Does weight confer an advantage to shot putters?
Have you ever wondered what it would be like to race against Usain Bolt?
How would you design the tiering of seats in a stadium so that all spectators have a good view?
Can you work out what this procedure is doing?
Andy wants to cycle from Land's End to John o'Groats. Will he be able to eat enough to keep him going?
Where should runners start the 200m race so that they have all run the same distance by the finish?
How do you write a computer program that creates the illusion of stretching elastic bands between pegs of a Geoboard? The answer contains some surprising mathematics.
What shapes should Elly cut out to make a witch's hat? How can she make a taller hat?
Can you work out which processes are represented by the graphs?
In which Olympic event does a human travel fastest? Decide which events to include in your Alternative Record Book.
Could nanotechnology be used to see if an artery is blocked? Or is this just science fiction?
Work with numbers big and small to estimate and calculate various quantities in biological contexts.
How would you go about estimating populations of dolphins?
Can Jo make a gym bag for her trainers from the piece of fabric she has?
In this short problem, try to find the location of the roots of some unusual functions by finding where they change sign.
Explore the meaning behind the algebra and geometry of matrices with these 10 individual problems.
To investigate the relationship between the distance the ruler drops and the time taken, we need to do some mathematical modelling...
A problem about genetics and the transmission of disease.
This is our collection of tasks on the mathematical theme of 'Population Dynamics' for advanced students and those interested in mathematical modelling.
Invent scenarios which would give rise to these probability density functions.
Use simple trigonometry to calculate the distance along the flight path from London to Sydney.
Explore how matrices can fix vectors and vector directions.
Explore the shape of a square after it is transformed by the action of a matrix.
Get some practice using big and small numbers in chemistry.
Explore the properties of matrix transformations with these 10 stimulating questions.
Use trigonometry to determine whether solar eclipses on earth can be perfect.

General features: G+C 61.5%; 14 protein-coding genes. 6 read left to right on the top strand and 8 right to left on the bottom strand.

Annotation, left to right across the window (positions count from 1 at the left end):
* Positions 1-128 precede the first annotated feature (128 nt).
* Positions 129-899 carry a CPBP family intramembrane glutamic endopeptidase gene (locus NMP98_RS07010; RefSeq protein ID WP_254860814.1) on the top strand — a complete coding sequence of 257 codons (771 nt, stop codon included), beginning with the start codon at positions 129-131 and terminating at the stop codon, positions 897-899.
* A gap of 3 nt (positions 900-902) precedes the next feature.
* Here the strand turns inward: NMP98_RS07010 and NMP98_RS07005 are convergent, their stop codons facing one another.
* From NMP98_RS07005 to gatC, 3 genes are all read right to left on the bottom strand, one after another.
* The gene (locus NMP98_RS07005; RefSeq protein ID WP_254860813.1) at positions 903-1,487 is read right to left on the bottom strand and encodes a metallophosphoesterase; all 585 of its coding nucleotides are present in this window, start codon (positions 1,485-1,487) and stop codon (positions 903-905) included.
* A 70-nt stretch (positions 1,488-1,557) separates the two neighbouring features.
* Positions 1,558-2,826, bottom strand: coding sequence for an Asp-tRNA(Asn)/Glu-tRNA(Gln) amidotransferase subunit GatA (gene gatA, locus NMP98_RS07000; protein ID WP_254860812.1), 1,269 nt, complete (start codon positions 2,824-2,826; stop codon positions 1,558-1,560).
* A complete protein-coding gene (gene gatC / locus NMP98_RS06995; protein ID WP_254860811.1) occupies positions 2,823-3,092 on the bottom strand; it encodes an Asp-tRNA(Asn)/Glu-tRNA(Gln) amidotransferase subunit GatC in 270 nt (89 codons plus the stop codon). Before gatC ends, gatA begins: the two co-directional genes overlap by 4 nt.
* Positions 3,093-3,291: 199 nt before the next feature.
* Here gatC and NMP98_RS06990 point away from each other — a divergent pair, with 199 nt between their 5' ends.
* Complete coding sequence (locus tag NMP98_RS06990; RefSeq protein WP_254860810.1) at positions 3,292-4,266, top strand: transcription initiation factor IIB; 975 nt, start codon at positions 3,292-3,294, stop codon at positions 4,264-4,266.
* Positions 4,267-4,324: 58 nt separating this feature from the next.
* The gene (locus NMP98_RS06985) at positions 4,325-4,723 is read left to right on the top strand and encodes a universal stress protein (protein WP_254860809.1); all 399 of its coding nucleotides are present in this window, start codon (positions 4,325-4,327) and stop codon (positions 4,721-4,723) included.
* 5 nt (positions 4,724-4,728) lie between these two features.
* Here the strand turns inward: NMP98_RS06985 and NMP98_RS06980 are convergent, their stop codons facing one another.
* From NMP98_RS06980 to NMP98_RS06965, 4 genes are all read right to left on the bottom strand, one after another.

Go on a vector walk and determine which points on the walk are closest to the origin.
Can you sketch these difficult curves, which have uses in mathematical modelling?
Explore the meaning of the scalar and vector cross products and see how the two are related.
Can you make matrices which will fix one lucky vector and crush another to zero?
Starting with two basic vector steps, which destinations can you reach on a vector walk?
Make an accurate diagram of the solar system and explore the concept of a grand conjunction.
The probability that a passenger books a flight and does not turn up is 0.05. For an aeroplane with 400 seats how many tickets can be sold so that only 1% of flights are over-booked?
Many physical constants are only known to a certain accuracy. Explore the numerical error bounds in the mass of water and its constituents.
This problem explores the biology behind Rudolph's glowing red nose.
Can you visualise whether these nets fold up into 3D shapes? Watch the videos each time to see if you were correct.
Explore the relationship between resistance and temperature
Explore the properties of perspective drawing.
Which dilutions can you make using only 10ml pipettes?
Investigate circuits and record your findings in this simple introduction to truth tables and logic.
Looking at small values of functions. Motivating the existence of the Taylor expansion.
Analyse these beautiful biological images and attempt to rank them in size order.
Find the distance of the shortest air route at an altitude of 6000 metres between London and Cape Town given the latitudes and longitudes. A simple application of scalar products of vectors.
The design technology curriculum requires students to be able to represent 3-dimensional objects on paper. This article introduces some of the mathematical ideas which underlie such methods.
If a is the radius of the axle, b the radius of each ball-bearing, and c the radius of the hub, why does the number of ball bearings n determine the ratio c/a? Find a formula for c/a in terms of n.
Simple models which help us to investigate how epidemics grow and die out.
Can you suggest a curve to fit some experimental data? Can you work out where the data might have come from?
In Fill Me Up we invited you to sketch graphs as vessels are filled with water. Can you work out the equations of the graphs?
Formulate and investigate a simple mathematical model for the design of a table mat.
An observer is on top of a lighthouse. How far from the foot of the lighthouse is the horizon that the observer can see?